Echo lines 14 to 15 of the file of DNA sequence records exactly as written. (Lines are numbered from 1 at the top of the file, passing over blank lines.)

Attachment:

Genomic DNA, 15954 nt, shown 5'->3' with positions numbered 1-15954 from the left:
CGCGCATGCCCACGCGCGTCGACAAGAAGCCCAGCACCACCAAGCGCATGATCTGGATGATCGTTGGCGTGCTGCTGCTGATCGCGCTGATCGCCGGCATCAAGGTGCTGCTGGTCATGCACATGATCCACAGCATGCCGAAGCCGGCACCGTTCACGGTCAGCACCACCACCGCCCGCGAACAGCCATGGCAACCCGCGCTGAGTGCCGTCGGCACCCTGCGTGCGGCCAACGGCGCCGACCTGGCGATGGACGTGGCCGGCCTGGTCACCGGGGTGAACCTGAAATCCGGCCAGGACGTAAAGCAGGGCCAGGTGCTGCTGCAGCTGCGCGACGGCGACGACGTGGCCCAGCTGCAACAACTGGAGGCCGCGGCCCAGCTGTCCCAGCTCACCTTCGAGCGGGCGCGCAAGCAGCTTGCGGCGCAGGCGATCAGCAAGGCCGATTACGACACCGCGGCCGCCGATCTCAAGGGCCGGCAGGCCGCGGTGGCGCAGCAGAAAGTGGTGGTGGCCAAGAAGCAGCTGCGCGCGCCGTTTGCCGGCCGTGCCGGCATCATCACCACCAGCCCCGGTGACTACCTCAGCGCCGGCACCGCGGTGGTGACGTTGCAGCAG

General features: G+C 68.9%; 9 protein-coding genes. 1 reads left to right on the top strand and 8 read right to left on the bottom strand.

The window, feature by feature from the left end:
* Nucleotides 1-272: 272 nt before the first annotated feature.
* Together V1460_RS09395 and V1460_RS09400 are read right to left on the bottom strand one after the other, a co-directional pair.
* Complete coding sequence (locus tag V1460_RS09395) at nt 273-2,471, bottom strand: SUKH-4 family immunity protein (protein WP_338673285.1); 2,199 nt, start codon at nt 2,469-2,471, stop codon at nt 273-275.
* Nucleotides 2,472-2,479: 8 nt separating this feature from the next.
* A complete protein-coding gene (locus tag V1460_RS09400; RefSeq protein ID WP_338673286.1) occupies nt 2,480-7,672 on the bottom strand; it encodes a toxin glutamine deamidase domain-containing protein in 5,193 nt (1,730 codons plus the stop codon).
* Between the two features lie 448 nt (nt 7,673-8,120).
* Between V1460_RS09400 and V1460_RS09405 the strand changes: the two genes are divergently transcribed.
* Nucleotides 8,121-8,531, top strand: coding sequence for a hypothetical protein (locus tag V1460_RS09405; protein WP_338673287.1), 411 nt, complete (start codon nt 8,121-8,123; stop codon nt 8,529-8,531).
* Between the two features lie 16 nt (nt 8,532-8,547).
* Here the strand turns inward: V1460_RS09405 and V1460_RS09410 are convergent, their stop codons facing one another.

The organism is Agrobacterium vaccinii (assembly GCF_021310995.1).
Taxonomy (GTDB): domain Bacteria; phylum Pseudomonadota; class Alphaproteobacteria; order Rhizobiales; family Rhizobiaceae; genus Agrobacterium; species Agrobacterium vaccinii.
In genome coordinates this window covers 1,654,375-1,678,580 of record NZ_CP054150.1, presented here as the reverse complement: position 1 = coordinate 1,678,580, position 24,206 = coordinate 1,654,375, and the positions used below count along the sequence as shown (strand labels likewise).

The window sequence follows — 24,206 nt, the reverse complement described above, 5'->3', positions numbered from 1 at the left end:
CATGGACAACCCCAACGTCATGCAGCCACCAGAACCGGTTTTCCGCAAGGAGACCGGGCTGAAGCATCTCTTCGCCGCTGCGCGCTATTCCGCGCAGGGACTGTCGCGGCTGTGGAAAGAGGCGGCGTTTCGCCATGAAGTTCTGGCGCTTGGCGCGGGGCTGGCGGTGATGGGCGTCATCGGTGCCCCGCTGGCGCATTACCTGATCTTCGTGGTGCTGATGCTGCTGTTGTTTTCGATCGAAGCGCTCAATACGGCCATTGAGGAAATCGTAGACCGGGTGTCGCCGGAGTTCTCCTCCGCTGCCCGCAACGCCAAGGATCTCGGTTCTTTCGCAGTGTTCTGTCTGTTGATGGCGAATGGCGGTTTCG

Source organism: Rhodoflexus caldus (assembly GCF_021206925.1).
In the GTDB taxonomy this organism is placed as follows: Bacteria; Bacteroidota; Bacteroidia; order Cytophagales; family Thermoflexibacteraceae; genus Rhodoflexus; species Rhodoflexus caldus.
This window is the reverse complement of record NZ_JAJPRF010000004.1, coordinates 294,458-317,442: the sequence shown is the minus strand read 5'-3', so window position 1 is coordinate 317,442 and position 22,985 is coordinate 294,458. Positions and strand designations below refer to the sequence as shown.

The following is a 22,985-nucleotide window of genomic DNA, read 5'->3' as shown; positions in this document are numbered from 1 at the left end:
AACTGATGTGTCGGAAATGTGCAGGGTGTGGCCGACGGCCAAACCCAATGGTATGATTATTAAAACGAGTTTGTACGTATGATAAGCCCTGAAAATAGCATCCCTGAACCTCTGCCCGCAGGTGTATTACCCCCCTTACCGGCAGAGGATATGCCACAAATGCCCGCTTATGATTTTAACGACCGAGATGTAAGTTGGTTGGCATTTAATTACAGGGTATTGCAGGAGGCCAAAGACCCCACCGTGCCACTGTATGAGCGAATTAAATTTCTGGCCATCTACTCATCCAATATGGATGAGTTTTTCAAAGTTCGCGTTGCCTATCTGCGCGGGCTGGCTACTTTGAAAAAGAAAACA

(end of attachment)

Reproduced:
* Here the strand turns inward: V1460_RS09405 and V1460_RS09410 are convergent, their stop codons facing one another.

The organism is Agrobacterium vaccinii (assembly GCF_021310995.1).